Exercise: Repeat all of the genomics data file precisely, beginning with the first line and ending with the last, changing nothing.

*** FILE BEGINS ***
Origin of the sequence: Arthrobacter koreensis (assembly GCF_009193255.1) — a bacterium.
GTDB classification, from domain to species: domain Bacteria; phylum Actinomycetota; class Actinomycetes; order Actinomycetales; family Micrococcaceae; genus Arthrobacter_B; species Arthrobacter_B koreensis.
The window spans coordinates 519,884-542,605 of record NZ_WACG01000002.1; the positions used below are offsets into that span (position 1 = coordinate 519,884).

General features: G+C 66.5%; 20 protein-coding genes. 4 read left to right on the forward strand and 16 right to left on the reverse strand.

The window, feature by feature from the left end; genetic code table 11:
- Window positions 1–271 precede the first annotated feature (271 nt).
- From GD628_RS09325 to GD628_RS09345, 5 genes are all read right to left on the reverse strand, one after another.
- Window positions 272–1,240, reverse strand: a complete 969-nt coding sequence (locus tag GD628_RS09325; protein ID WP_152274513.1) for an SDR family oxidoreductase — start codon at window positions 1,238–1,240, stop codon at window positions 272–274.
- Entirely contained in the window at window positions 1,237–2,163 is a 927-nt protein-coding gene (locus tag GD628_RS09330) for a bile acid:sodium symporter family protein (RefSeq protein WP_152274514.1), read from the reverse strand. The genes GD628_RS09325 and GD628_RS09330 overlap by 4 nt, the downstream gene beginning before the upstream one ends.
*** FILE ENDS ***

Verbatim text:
Origin of the sequence: Arthrobacter koreensis (assembly GCF_009193255.1) — a bacterium.
GTDB classification, from domain to species: domain Bacteria; phylum Actinomycetota; class Actinomycetes; order Actinomycetales; family Micrococcaceae; genus Arthrobacter_B; species Arthrobacter_B koreensis.
The window spans coordinates 519,884-542,605 of record NZ_WACG01000002.1; the positions used below are offsets into that span (position 1 = coordinate 519,884).

General features: G+C 66.5%; 20 protein-coding genes. 4 read left to right on the forward strand and 16 right to left on the reverse strand.

The window, feature by feature from the left end; genetic code table 11:
- Window positions 1–271 precede the first annotated feature (271 nt).
- From GD628_RS09325 to GD628_RS09345, 5 genes are all read right to left on the reverse strand, one after another.
- Window positions 272–1,240, reverse strand: a complete 969-nt coding sequence (locus tag GD628_RS09325; protein ID WP_152274513.1) for an SDR family oxidoreductase — start codon at window positions 1,238–1,240, stop codon at window positions 272–274.
- Entirely contained in the window at window positions 1,237–2,163 is a 927-nt protein-coding gene (locus tag GD628_RS09330) for a bile acid:sodium symporter family protein (RefSeq protein WP_152274514.1), read from the reverse strand. The genes GD628_RS09325 and GD628_RS09330 overlap by 4 nt, the downstream gene beginning before the upstream one ends.